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Dangote accuses IOCs of frustrating crude oil supply to local refineries

THE Dangote Industries Limited (DIL) has accused the International Oil Companies (IOCs) operating in Nigeria of frustrating the supply of crude oil to local refineries including the Dangote Oil Refinery and Petrochemicals.

The Vice President of Oil and Gas at Dangote Industries, Devakumar Edwin, asserted during a one-day training programme for energy editors organised by the Dangote Group.

Edwin’s assertion came barely three weeks after the chairman of the Dangote Group, Aliko Dangote, voiced out the company’s frustration in getting crude oil from the IOCs.

“The NNPC is doing its best, but some of the IOCs are struggling to give us crude, everybody is used to exporting and nobody wants to stop exporting,” Dangote told CNN, an international cable news network.

The DIL vice president said the IOCs intentionally obstructed the Dangote refinery’s efforts to purchase local crude.

He claimed that IOCs were inflating the premium prices above market rates, compelling the Dangote refinery to import crude from distant countries like the United States.

This leads to higher production costs and is unhealthy for the country’s floated foreign exchange market.

“While the Nigerian Upstream Petroleum Regulatory Commission (NUPRC) is trying their best to allocate the crude for us, the IOCs are deliberately and willfully frustrating our efforts to buy the local crude.

“It would be recalled that the NUPRC, recently met with crude oil producers as well as refinery owners in Nigeria, in a bid to ensure full adherence to Domestic Crude Oil Supply Obligations (DCSO), as enunciated under section 109(2) of the Petroleum Industry Act (PIA). It seems that the IOCs’ objective is to ensure that our Petroleum Refinery fails.

“It Is either they are deliberately asking for ridiculous/humongous premium or, they simply state that crude is not available,” Edwin was quoted to have said.

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He stressed that at some point, the company had to pay $6 over and above the market price.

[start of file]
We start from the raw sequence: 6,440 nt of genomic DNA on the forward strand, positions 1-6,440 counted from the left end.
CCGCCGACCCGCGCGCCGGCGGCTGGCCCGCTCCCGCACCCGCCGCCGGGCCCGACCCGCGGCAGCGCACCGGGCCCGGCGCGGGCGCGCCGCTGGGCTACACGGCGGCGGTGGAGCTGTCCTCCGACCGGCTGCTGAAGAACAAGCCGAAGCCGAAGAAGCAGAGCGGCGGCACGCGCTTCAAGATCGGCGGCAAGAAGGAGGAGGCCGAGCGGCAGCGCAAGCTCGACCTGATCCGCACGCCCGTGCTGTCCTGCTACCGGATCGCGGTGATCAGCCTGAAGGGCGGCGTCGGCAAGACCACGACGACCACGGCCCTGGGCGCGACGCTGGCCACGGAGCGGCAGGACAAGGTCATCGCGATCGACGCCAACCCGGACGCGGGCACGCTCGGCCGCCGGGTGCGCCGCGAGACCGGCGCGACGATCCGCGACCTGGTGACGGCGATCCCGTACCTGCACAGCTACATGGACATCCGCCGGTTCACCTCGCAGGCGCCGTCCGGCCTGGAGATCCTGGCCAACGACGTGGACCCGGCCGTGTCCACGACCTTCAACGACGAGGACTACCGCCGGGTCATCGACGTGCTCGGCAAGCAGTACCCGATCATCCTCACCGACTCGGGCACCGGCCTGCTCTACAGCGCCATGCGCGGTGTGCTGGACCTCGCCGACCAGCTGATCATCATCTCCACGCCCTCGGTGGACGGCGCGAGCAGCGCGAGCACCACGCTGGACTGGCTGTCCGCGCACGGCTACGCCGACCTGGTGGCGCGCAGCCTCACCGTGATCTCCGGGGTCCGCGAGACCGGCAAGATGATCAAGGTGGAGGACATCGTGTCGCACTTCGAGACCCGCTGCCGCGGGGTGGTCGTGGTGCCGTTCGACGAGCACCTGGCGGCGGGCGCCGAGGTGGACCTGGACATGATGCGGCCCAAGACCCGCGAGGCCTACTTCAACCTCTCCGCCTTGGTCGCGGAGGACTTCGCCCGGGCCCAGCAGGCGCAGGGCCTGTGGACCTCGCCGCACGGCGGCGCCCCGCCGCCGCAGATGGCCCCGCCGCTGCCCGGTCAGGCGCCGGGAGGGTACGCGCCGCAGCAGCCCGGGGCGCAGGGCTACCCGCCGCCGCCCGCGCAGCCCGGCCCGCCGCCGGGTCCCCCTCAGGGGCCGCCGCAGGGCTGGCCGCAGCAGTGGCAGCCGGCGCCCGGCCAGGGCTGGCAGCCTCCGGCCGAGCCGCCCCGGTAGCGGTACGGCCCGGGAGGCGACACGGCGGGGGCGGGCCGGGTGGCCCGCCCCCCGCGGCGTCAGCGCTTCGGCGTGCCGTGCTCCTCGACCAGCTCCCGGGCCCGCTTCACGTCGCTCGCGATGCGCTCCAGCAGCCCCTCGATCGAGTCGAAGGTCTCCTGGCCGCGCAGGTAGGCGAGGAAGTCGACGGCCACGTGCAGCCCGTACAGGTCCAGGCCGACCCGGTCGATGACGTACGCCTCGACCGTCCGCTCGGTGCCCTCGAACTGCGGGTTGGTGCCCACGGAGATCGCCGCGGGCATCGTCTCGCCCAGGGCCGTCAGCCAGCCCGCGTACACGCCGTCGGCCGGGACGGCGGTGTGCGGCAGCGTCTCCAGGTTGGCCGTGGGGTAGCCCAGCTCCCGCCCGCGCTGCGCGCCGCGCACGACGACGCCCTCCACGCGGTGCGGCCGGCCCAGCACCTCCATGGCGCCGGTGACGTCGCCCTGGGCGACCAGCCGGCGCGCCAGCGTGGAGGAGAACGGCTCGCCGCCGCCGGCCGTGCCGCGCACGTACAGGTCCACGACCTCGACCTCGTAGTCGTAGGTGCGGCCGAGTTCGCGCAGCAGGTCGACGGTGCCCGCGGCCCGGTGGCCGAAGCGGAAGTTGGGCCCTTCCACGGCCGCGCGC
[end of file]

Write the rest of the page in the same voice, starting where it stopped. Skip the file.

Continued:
“This has forced us to reduce our output as well as import crude from countries as far as the US, increasing our cost of production,” Edwin maintained.

A development economist, Kalu Aja, on his X handle, reacted that it was amazing to hear that the IOCs are manipulating the price of crude oil sold on an open, transparent market in Chicago.

“The end game is to force the Nigerians to cry out and push the IOCs in Nigeria to sell crude oil to Dangote,” Aja said, noting that crude oil is sold via contracts bought in advance or futures.

He expressed worries that Nigeria, the largest oil exporter in Africa, cannot produce enough oil for the Dangote refinery, suggesting that the NNPC Limited support its 20 percent investment by giving Dangote its oil equity.

“This is why multinationals flee Nigeria,” Aja added.

The ICIR reports that section 109(1) of the PIA Act states that the supply of crude oil and condensates for the domestic market shall, subject to subsection (2), be on a willing supplier and willing buyer basis.

The 109(2) states, “The Commission may issue regulations or guidelines on the mechanism for the imposition of a domestic crude oil supply obligation on lessees of upstream petroleum operations, including applicable penalties.”

Earlier in January, the NUPRC mandated oil producers to supply around 483,000 barrels per day (bpd) of crude oil to local refineries for the first six months of 2024.

In its new regulations, ‘Domestic Crude Supply Obligation guidelines,’ the NUPRC allocated a volume of 325,000 bpd to Dangote refinery.




     

     

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    According to a policy analyst, Joe Nwakwue, poor implementation is the most likely challenge in the PIA.

    “There are many reasons that could happen; hijack of the implementation process by special interests, incompetence, etc. One hopes that we are able to faithfully implement the law with its objectives in constant view,” he said.

    The PIA is aimed to overhaul and transform Nigeria’s oil and gas industry.

    On June 12, The ICIR reported that the Dangote refinery scheduled its plans to commence the production and sale of petrol to local marketers amid the concern of NNPCL’s price control regime despite the deregulation of the petroleum downstream sector.

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